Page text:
A critical issue for employers is the nature of the employee-employer relationship. Employers typically hire on an “at will” basis, meaning there is no employment contract and either side can terminate the relationship. Of course, nothing is that simple. Employers are normally advised to be very clear in all stages of the recruiting, interviewing, and hiring procedures that no promises or contracts are made, either expressed or implied, that modify the at-will arrangement. Again, nothing is that smooth. An applicant may argue that, by certain employer’s actions or deeds, there is an implied promise of future employment that can only be terminated “for cause” as opposed to “at will.” Examples of instances where an employee may argue they are no longer “at will” are listed below.

  • Language in an interview that says “if a person does well, the company will take care of them,” or other similar promise of special treatment on the part of the employer.
  • Language in the employee manual that creates a “probationary period.” The implication is that if a person passes the probationary period, they have vested or obtained a more secure status and there must be “good cause” to terminate rather than a right to terminate “at will.”
  • Employee manual language that sets out a series of progressive disciplinary steps where an employee has a chance to improve performance. The implication is if they meet the standards, then the person is no longer “at will.” Employers could add language that restates that nothing in the progressive discipline system modifies the at-will nature of employment, but it still can create issues.
  • A listing of actions or omissions that are grounds for discipline or termination. The argument is if one of these enumerated acts or omissions is not committed, then the employer needs cause to terminate.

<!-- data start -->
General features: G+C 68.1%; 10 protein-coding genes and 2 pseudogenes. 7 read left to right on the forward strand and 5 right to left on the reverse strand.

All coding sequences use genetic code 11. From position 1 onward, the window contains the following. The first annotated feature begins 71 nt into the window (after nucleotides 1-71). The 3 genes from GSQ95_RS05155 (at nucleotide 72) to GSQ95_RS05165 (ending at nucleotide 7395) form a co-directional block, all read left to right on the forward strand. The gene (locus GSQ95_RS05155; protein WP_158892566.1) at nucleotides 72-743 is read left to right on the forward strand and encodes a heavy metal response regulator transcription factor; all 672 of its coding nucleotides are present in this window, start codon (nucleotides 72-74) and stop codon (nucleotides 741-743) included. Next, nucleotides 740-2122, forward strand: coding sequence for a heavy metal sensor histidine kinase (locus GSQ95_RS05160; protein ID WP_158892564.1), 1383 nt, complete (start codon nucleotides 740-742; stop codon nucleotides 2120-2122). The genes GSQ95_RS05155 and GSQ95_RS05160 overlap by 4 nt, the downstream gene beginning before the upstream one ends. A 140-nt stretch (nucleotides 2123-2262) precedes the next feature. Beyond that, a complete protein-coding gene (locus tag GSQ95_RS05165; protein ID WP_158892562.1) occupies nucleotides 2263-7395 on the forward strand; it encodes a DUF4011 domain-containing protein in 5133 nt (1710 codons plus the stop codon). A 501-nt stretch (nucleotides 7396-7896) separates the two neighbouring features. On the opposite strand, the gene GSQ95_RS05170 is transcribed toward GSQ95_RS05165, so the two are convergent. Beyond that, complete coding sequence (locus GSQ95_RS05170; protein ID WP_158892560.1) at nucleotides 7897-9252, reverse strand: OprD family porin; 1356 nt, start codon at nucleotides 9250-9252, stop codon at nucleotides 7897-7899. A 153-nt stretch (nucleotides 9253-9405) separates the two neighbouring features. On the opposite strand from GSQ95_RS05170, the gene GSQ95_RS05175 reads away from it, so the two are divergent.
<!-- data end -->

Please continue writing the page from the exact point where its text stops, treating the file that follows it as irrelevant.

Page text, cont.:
• When an employee has been with the employer for a period of time and has received promotions, regular pay increases and good performance reviews, the employee can argue he or she is no longer at will.
  • Along with appropriate statements in the application, the employee manual is also a critical tool to reinforce the “at will” nature of employment.

    It is also necessary to insure that everyone with hiring responsibilities is trained not to make statements that imply a commitment beyond “at will.” There are also other exceptions to the “at will” status, such as civil service employment, collective bargaining agreements, or public policy exceptions to “at will” status.

    From the perspective of a Safe Hiring Program, maintaining the “at will” relationship can be vital to an employer in the event issues arise related to workplace violence or misconduct, or it is later discovered the employee made material misstatements or omissions during the hiring process. Even though an employer may have grounds to terminate based upon the misconduct or misrepresentation, the “at will” status will assist the employer’s position.

    Excerpt from The Safe Hiring Manual, chapter 18 on “Important ‘After Hire’ Issues.” See Safe Hiring Manual  See: www.ESRcheck.com


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